People who contract the disease will become contagious after 5 days. Of these (pessimistically) half will not develop any symptoms till they recover at the end of two weeks. The other half will develop symptoms after three days. Now in our thought experiment, a new patient zero who develops symptoms immediately self-isolates and is tested/treated. They are no longer a danger to the rest of the herd.
We are also quickly able to trace everyone who had problematic contact with the new patient zero over the past three days when they were contagious. And these people, who have not yet had a chance to infect others, also self-isolate, get tested and depending on the result resume normal life or get treated for the disease. They too are no longer a danger to the rest of the herd.
That leaves patient zeros without symptoms. They will, indeed, pass the disease on to 3 others, say. But of these, very likely, at least one will show symptoms. Once that person is identified, we work backwards and test their contacts and find patient zero. Then forwards to find others who had contact with patient zero. Isolate/test/treat – and we are done.
Bottom line: With accurate and quick contact tracing, patient zero cannot seed a new epidemic, exactly as if the population were vaccinated. Indeed, the analogy is even better. Not all contacts need to be traced. For parameters appropriate to Covid-19, me and my team estimate using a simple ‘branching tree model’ which suggests that as long as about 90 per cent of the contacts can be traced, no epidemic can grow. The herd has immunity.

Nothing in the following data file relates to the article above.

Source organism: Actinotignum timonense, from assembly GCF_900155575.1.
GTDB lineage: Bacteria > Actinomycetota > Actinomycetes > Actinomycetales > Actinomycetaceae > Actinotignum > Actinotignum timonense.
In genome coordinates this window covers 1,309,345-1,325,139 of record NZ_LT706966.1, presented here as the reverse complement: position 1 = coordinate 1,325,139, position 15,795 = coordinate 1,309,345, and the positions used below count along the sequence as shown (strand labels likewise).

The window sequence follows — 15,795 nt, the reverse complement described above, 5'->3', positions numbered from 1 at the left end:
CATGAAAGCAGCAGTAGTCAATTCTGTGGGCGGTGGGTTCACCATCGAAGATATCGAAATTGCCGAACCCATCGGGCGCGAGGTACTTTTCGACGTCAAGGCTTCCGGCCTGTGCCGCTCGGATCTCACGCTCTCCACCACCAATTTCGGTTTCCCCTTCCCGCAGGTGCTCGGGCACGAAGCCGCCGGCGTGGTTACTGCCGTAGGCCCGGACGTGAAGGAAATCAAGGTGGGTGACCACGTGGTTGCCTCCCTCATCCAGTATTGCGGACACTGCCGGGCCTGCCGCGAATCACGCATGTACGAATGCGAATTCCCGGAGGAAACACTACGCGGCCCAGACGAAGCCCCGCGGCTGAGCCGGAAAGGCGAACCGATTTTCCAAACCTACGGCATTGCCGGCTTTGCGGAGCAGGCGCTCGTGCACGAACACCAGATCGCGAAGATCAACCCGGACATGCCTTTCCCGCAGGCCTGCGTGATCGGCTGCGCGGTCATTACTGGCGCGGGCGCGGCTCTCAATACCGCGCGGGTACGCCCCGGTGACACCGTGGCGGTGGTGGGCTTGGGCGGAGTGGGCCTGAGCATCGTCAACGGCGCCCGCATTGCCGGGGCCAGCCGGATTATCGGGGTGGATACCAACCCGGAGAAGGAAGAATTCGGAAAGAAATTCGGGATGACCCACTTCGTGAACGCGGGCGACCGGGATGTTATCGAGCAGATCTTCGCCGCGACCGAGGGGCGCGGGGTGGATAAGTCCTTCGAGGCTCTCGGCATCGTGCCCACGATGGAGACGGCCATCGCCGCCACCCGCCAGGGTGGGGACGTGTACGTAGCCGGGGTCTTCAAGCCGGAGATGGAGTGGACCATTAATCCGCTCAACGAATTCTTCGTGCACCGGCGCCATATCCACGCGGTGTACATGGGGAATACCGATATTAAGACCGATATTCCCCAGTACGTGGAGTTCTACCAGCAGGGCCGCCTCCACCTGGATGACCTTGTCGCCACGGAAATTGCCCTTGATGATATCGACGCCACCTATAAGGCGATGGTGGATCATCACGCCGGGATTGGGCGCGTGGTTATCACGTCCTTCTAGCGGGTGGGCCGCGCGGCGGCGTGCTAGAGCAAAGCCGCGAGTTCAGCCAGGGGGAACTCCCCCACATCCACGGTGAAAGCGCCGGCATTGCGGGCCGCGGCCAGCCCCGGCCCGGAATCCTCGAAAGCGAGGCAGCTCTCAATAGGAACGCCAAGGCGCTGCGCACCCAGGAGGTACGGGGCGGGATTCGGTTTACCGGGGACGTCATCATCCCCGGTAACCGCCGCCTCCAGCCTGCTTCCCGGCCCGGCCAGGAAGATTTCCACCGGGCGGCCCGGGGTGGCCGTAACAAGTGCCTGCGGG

My team that is working with me on the ‘branching tree model’ includes Vir Bulchandani, Saumya Shivam and Sanjay Moudgalya (all three are graduate students in Theoretical Physics at Berkeley, Princeton and Princeton respectively). I am also being helped by Shoibal Chakravarty, Fellow at the Ashoka Trust for Research in Ecology and the Environment, Bengaluru.
Digital solution: the way forward
Now for the digital part. As already shown in practice in various East Asian countries, smartphones can run apps that allow all of us to record the times and places where we had potentially problematic contact with others – periods when we were closer than 6 feet for more than 10 minutes for example. More precisely, they can record this information for all other people who also install and run the app – members of this mutual assistance society. If the membership of this mutual assistance society exceeds the digital herd immunity threshold – 90 per cent in our scenario – the herd now has digital immunity.
Getting to the digital immunity threshold in India involves two challenges. The first is to encourage widespread adoption of the Arogya Setu app among smartphone users.
The second is to include feature phone users in the same contact tracing system. The most immediate way to do this is by combining cell tower based location and time information, old fashioned interviews and broadcasting SMS warnings.
A more discriminate solution would be to distribute robust and inexpensive devices which have been adapted to only run the needed app with automatic access to mobile phone networks. These could, for example, be old donated smartphones. With some effort on all three axes, the problem can be solved.
Biological immunity to Covid-19 will take some time, but digital immunity is possible today.
The author is Professor of Physics at Princeton University and is working on India’s coronavirus challenges with a group of students, postdocs and faculty. Views are personal.